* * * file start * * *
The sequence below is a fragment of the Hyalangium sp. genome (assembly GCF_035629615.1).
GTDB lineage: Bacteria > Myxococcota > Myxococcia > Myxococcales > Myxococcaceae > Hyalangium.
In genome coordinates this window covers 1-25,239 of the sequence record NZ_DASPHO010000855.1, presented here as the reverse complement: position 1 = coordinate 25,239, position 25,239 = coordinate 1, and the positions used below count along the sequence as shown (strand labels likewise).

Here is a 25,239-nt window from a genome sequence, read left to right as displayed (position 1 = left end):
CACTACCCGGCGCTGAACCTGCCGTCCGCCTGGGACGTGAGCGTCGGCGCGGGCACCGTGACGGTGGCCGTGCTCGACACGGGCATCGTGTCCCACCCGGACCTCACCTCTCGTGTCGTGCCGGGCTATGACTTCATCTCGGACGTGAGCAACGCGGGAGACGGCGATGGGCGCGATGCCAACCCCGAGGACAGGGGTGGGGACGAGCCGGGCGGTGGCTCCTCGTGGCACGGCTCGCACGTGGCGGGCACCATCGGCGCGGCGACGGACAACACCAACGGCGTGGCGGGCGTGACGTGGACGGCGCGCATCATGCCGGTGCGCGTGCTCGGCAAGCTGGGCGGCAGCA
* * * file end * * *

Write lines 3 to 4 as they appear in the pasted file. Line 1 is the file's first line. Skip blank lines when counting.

In genome coordinates this window covers 1-25,239 of the sequence record NZ_DASPHO010000855.1, presented here as the reverse complement: position 1 = coordinate 25,239, position 25,239 = coordinate 1, and the positions used below count along the sequence as shown (strand labels likewise).

Here is a 25,239-nt window from a genome sequence, read left to right as displayed (position 1 = left end):